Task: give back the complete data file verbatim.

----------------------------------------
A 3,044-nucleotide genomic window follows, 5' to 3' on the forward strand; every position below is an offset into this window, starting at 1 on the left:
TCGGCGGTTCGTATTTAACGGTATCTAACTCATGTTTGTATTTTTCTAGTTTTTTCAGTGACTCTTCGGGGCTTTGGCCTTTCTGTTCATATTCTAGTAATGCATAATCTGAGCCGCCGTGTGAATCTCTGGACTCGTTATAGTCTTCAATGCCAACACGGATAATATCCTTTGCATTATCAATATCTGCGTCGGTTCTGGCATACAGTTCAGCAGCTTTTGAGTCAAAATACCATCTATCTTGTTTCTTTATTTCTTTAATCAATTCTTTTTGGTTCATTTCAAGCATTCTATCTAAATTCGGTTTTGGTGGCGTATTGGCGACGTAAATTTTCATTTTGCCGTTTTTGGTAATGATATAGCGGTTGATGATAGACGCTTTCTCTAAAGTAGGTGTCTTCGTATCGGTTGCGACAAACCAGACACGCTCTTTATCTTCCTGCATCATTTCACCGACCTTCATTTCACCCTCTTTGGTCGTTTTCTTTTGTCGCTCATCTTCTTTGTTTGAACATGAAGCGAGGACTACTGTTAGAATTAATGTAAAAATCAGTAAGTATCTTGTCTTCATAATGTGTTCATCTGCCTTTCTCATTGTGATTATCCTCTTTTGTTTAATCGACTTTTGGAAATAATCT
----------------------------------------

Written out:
A 3,044-nucleotide genomic window follows, 5' to 3' on the forward strand; every position below is an offset into this window, starting at 1 on the left:
TCGGCGGTTCGTATTTAACGGTATCTAACTCATGTTTGTATTTTTCTAGTTTTTTCAGTGACTCTTCGGGGCTTTGGCCTTTCTGTTCATATTCTAGTAATGCATAATCTGAGCCGCCGTGTGAATCTCTGGACTCGTTATAGTCTTCAATGCCAACACGGATAATATCCTTTGCATTATCAATATCTGCGTCGGTTCTGGCATACAGTTCAGCAGCTTTTGAGTCAAAATACCATCTATCTTGTTTCTTTATTTCTTTAATCAATTCTTTTTGGTTCATTTCAAGCATTCTATCTAAATTCGGTTTTGGTGGCGTATTGGCGACGTAAATTTTCATTTTGCCGTTTTTGGTAATGATATAGCGGTTGATGATAGACGCTTTCTCTAAAGTAGGTGTCTTCGTATCGGTTGCGACAAACCAGACACGCTCTTTATCTTCCTGCATCATTTCACCGACCTTCATTTCACCCTCTTTGGTCGTTTTCTTTTGTCGCTCATCTTCTTTGTTTGAACATGAAGCGAGGACTACTGTTAGAATTAATGTAAAAATCAGTAAGTATCTTGTCTTCATAATGTGTTCATCTGCCTTTCTCATTGTGATTATCCTCTTTTGTTTAATCGACTTTTGGAAATAATCT